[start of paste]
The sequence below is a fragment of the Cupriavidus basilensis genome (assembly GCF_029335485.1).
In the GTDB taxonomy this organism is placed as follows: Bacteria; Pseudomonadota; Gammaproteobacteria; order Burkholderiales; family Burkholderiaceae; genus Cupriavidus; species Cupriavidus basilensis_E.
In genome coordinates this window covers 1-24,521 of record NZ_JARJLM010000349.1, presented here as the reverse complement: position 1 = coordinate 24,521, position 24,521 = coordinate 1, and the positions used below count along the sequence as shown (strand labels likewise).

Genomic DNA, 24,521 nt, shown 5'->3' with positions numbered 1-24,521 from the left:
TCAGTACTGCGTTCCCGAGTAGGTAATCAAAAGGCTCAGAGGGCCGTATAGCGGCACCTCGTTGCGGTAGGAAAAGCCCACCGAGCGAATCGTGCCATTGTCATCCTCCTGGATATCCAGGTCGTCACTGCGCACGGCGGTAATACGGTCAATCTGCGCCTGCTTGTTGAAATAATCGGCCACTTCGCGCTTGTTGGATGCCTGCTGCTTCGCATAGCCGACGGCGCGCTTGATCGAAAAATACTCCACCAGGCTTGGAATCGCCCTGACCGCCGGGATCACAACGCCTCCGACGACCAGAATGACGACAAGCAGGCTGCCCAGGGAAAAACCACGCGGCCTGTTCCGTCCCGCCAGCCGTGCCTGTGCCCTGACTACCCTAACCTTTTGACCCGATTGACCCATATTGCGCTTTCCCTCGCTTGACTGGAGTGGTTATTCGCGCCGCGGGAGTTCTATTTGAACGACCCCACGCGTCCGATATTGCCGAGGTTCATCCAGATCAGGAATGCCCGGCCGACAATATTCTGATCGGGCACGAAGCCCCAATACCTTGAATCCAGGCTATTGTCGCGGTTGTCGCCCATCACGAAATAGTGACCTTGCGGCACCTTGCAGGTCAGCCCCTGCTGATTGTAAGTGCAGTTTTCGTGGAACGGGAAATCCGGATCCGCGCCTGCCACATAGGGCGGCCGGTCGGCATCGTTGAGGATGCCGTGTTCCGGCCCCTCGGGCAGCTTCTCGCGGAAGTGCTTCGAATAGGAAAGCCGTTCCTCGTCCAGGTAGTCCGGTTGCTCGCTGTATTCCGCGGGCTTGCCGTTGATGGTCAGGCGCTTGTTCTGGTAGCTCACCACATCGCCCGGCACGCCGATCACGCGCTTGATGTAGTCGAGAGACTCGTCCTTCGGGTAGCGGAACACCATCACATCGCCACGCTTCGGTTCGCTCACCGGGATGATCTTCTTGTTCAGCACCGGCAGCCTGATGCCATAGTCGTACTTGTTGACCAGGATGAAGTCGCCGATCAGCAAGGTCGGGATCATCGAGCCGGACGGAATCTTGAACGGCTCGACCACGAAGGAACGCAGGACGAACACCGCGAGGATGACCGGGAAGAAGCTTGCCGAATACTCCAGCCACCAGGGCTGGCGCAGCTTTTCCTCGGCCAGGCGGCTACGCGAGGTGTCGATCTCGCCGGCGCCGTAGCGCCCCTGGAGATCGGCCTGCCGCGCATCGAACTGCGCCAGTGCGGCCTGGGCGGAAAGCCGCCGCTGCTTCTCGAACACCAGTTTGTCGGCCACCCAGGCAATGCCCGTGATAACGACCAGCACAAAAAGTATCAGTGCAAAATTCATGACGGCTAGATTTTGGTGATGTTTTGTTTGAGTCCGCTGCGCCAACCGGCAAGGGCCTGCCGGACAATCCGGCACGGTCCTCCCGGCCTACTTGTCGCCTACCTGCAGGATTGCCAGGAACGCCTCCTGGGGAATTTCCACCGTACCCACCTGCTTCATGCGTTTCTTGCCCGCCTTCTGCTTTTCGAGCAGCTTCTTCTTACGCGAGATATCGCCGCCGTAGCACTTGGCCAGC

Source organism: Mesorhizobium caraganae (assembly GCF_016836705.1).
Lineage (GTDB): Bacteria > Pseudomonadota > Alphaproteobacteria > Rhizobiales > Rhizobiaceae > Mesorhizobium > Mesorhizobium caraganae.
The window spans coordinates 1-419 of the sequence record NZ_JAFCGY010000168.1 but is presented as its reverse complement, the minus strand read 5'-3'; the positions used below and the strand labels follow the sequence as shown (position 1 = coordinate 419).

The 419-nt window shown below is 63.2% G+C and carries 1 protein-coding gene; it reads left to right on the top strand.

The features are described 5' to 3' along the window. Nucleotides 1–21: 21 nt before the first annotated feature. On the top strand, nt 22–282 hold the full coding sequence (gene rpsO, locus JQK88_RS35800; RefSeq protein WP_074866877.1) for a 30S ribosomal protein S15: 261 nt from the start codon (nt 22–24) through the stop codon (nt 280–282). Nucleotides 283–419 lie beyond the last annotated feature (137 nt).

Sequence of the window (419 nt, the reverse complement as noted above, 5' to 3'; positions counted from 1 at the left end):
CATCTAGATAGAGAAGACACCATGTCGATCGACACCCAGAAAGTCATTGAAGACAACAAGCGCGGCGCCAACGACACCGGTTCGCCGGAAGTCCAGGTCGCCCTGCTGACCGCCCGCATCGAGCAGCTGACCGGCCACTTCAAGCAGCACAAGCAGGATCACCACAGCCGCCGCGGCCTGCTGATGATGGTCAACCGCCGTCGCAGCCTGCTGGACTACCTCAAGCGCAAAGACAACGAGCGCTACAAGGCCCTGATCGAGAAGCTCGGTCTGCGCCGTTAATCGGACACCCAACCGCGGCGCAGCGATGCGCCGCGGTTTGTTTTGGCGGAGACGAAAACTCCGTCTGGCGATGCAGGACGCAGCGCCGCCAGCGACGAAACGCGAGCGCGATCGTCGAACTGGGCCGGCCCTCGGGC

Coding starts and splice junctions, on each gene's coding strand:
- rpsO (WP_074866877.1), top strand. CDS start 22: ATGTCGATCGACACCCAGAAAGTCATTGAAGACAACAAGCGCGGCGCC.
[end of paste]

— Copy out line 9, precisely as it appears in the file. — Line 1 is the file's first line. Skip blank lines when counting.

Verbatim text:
The 419-nt window shown below is 63.2% G+C and carries 1 protein-coding gene; it reads left to right on the top strand.